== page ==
I recently listened to a few sessions from the last Evangelical Theological Society meetings. I’m a member and was planning to be there, but decided I’d rather teach a preaching course than attend the meetings. I have enjoyed the sessions I’ve listened to so far, but one thing stood out to me. In each of the papers that I listened to, it felt like the presenters were trying to pack the first few sentences with big words. Peer pressure, the desire to impress, the atmosphere of an intellectual atmosphere. Now as an academic I can relate to the word choices made, but as a preacher/communicator I felt very uncomfortable.
As preachers we can fall into the same trap. It is easy to choose big words when little ones would do the job. There may be the odd occasion where a big word is worth the extra effort and explanation required (such as key theological terms like justification). But often there is no real benefit to going big on the word front, and there may be real reasons not to:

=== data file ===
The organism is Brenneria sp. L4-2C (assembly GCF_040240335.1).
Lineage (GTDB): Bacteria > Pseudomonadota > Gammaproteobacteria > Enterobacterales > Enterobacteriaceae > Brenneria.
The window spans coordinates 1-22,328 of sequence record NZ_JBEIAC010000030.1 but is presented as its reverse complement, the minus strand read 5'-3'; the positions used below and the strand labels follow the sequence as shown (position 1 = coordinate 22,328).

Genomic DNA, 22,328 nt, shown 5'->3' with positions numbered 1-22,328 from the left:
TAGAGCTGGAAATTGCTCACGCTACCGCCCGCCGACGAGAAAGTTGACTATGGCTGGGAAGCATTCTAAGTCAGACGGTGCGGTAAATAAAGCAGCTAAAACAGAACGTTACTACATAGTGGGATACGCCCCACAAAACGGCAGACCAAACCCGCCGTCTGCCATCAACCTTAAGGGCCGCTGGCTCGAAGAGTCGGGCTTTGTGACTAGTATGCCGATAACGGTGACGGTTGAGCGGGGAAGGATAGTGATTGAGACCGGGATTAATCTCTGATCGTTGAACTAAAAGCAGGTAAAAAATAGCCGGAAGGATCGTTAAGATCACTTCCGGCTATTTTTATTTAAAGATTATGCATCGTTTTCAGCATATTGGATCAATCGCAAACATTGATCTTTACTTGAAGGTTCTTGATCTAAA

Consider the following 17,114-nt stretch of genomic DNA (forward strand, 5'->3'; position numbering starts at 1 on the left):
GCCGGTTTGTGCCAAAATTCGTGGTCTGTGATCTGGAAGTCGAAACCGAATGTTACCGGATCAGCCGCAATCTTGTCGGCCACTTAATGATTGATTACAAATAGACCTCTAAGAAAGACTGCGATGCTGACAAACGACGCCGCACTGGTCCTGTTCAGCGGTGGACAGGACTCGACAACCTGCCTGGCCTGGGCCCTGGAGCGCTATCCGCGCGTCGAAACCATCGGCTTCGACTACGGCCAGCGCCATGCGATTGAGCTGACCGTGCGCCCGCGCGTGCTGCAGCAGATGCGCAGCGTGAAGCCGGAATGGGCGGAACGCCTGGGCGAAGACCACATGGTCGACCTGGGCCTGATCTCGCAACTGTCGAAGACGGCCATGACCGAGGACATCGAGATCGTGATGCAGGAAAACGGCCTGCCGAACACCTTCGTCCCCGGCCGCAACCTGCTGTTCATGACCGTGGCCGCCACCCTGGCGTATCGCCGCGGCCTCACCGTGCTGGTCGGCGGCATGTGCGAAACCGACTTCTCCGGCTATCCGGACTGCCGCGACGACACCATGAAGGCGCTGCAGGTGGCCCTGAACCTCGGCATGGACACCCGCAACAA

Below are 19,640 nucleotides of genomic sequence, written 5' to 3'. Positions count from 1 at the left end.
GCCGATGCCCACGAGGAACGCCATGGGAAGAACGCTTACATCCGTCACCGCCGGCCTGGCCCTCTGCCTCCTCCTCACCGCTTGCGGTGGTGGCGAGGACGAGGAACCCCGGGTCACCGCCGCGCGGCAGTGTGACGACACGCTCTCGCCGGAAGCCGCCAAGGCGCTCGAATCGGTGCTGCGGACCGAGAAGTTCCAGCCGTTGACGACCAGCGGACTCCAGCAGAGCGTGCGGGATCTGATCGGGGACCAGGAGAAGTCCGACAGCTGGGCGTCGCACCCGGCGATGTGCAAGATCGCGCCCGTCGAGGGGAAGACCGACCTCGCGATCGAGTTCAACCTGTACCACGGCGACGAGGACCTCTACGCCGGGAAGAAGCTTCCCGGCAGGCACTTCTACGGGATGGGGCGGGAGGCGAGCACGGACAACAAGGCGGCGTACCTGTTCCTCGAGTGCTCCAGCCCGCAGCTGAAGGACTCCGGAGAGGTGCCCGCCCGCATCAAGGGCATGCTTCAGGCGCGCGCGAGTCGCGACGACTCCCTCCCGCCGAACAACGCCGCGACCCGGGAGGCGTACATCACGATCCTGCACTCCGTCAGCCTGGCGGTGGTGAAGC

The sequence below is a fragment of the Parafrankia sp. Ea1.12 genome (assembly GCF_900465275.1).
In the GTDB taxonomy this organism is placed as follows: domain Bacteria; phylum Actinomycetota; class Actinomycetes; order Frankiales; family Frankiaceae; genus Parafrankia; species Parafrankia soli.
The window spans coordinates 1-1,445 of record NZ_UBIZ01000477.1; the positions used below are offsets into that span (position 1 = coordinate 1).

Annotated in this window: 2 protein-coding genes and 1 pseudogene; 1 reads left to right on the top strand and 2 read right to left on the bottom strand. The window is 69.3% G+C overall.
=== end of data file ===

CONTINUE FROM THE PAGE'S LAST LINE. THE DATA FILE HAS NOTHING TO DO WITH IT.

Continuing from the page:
Intellectual pride easily creeps in. The best sportsmen make their skill look easy, why don’t we take the same approach? Often the use of big words is partially driven by the desire to look intellectual and educated.
Communication is about communicating, not impressing. So what if people affirm the message after you’re done? So what if they take comfort from knowing that you know lots of theological stuff? The goal in preaching is not to indicate what you know, but to help them know and live out the Bible. If they don’t get the words, they won’t live the Word.
Big words can divide the church. What if some people understand the big words, while others do not? Surely a church divided along educational or class lines would undermine the very essence of the church as the New Testament presents it.
Generally speaking, when we’re tempted to use big words, let’s not.